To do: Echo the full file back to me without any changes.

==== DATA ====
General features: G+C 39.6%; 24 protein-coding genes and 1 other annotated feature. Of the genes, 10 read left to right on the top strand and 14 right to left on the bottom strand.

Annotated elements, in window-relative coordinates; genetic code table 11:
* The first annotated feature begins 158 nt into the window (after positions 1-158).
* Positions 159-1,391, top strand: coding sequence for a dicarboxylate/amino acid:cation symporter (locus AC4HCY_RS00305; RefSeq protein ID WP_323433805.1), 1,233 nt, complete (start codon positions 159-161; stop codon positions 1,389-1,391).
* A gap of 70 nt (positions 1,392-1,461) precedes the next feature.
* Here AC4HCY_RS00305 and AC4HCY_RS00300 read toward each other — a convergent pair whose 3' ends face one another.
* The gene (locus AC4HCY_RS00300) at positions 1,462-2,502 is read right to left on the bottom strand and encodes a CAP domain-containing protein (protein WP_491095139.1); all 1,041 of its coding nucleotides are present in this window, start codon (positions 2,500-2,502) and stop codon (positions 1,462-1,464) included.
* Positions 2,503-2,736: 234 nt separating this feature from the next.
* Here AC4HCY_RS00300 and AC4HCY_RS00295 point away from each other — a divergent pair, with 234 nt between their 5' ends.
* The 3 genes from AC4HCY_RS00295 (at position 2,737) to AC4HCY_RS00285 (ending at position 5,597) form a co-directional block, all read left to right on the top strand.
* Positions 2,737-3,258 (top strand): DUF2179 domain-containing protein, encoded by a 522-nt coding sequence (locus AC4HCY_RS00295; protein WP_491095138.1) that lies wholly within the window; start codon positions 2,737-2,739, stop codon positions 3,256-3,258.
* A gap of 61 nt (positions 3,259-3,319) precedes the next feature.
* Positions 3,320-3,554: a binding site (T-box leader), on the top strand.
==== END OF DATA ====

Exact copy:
General features: G+C 39.6%; 24 protein-coding genes and 1 other annotated feature. Of the genes, 10 read left to right on the top strand and 14 right to left on the bottom strand.

Annotated elements, in window-relative coordinates; genetic code table 11:
* The first annotated feature begins 158 nt into the window (after positions 1-158).
* Positions 159-1,391, top strand: coding sequence for a dicarboxylate/amino acid:cation symporter (locus AC4HCY_RS00305; RefSeq protein ID WP_323433805.1), 1,233 nt, complete (start codon positions 159-161; stop codon positions 1,389-1,391).
* A gap of 70 nt (positions 1,392-1,461) precedes the next feature.
* Here AC4HCY_RS00305 and AC4HCY_RS00300 read toward each other — a convergent pair whose 3' ends face one another.
* The gene (locus AC4HCY_RS00300) at positions 1,462-2,502 is read right to left on the bottom strand and encodes a CAP domain-containing protein (protein WP_491095139.1); all 1,041 of its coding nucleotides are present in this window, start codon (positions 2,500-2,502) and stop codon (positions 1,462-1,464) included.
* Positions 2,503-2,736: 234 nt separating this feature from the next.
* Here AC4HCY_RS00300 and AC4HCY_RS00295 point away from each other — a divergent pair, with 234 nt between their 5' ends.
* The 3 genes from AC4HCY_RS00295 (at position 2,737) to AC4HCY_RS00285 (ending at position 5,597) form a co-directional block, all read left to right on the top strand.
* Positions 2,737-3,258 (top strand): DUF2179 domain-containing protein, encoded by a 522-nt coding sequence (locus AC4HCY_RS00295; protein WP_491095138.1) that lies wholly within the window; start codon positions 2,737-2,739, stop codon positions 3,256-3,258.
* A gap of 61 nt (positions 3,259-3,319) precedes the next feature.
* Positions 3,320-3,554: a binding site (T-box leader), on the top strand.